Antimicrobial resistance is the ability of a microorganism (like bacteria, viruses, and some parasites) to stop an antimicrobial (such as antibiotics, antivirals and antimalarials) from working against it. As a result, standard treatments become ineffective, infections persist and may spread to others. Antimicrobial resistance is putting the gains of the Millennium Development Goals at risk and endangers achievement of the Sustainable Development Goals.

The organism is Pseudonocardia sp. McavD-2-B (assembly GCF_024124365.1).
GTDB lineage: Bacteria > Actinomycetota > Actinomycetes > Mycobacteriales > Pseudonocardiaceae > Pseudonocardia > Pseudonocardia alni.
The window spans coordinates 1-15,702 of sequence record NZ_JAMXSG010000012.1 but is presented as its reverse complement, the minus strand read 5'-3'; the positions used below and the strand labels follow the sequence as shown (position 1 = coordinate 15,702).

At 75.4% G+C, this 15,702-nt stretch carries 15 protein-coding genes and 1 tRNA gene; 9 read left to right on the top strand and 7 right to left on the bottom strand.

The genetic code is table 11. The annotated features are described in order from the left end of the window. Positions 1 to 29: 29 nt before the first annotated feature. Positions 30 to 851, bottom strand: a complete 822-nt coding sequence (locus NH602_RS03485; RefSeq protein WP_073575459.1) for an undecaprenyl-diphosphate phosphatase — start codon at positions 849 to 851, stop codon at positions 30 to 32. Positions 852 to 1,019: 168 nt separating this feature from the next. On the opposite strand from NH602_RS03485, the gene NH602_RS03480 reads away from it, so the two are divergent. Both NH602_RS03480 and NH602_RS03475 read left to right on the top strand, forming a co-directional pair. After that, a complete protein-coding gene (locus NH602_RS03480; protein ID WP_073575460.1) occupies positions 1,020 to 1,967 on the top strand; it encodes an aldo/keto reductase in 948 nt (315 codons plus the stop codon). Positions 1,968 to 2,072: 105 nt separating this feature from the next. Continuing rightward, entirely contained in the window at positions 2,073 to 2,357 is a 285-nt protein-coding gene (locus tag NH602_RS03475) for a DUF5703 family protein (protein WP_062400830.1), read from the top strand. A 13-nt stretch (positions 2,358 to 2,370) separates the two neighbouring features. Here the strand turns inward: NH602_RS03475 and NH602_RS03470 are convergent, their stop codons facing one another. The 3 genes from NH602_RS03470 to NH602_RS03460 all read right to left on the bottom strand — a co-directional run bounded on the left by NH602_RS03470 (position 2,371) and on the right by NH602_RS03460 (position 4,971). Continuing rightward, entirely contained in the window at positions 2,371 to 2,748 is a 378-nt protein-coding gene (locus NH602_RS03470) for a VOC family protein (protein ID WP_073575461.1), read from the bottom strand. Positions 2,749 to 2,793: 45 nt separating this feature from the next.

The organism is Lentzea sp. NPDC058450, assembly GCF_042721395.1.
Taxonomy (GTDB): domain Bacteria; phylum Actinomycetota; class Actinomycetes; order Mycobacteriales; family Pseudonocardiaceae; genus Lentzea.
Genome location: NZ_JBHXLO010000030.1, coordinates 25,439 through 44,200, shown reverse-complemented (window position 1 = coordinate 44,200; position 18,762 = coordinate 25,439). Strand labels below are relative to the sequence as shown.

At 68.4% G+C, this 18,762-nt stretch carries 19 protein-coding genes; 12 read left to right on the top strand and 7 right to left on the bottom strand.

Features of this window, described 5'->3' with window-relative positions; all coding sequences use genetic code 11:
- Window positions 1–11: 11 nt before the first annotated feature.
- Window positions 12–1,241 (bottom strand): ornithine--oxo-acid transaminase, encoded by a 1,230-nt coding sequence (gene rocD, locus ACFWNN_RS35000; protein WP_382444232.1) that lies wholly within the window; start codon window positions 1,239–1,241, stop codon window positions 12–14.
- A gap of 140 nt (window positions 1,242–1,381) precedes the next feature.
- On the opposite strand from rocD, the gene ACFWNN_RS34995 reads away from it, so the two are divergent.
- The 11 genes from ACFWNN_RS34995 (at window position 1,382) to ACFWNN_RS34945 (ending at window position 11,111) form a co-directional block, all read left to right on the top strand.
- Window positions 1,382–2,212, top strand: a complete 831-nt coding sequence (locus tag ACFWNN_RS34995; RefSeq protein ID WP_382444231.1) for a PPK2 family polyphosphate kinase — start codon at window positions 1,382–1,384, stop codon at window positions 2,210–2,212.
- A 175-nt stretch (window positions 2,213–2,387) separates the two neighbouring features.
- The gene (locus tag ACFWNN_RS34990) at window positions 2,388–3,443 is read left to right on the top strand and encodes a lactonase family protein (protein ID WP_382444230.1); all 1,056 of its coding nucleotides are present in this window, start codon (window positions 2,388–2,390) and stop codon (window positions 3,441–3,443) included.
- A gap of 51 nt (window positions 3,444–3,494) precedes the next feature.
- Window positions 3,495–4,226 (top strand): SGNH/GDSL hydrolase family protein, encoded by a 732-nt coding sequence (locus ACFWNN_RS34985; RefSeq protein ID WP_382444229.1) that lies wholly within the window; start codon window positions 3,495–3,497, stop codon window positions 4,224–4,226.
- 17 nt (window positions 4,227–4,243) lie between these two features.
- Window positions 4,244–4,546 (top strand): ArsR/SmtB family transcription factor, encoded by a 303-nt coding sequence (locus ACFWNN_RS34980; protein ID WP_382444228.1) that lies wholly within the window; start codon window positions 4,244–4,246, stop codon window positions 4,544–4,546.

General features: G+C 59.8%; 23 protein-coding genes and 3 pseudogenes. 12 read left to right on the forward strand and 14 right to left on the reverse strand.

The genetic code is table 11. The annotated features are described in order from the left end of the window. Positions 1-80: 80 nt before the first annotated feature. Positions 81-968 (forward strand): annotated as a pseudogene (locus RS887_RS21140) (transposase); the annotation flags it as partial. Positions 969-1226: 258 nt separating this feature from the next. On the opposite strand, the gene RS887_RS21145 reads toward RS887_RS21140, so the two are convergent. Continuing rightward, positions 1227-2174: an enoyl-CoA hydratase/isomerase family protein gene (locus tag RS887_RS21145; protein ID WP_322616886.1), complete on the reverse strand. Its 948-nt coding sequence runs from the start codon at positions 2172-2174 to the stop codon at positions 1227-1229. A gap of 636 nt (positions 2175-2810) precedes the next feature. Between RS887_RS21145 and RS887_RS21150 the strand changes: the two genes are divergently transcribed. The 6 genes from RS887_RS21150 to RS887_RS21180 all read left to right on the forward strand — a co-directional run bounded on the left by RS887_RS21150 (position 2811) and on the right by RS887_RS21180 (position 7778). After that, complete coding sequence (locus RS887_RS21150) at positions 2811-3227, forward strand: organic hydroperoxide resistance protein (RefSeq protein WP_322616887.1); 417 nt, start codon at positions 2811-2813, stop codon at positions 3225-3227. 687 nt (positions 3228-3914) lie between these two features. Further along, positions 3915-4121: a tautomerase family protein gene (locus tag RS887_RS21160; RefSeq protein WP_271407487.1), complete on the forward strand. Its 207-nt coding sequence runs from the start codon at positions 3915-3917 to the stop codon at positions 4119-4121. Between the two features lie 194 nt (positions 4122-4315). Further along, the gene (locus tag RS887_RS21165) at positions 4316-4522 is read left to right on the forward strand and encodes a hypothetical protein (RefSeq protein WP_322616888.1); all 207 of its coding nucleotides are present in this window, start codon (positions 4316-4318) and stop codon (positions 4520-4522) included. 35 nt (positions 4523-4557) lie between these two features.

A Global Action Plan (GAP) on antimicrobial resistance was adopted by Member States at the Sixty-eighth World Health Assembly and supported by the governing bodies of FAO and OIE in May and June 2015. In the South East Asia Region, as early as 2011, the Health Ministers of this Region recognized the seriousness of AMR and adopted the Jaipur Declaration on Antimicrobial Resistance. It was an important and foresighted step to promote, at the highest level, awareness about the problem of AMR and to stimulate concerted efforts to tackle it. In 2017 countries of South East Asia Region finalizing the National Action Plan in line with the Global Action Plan.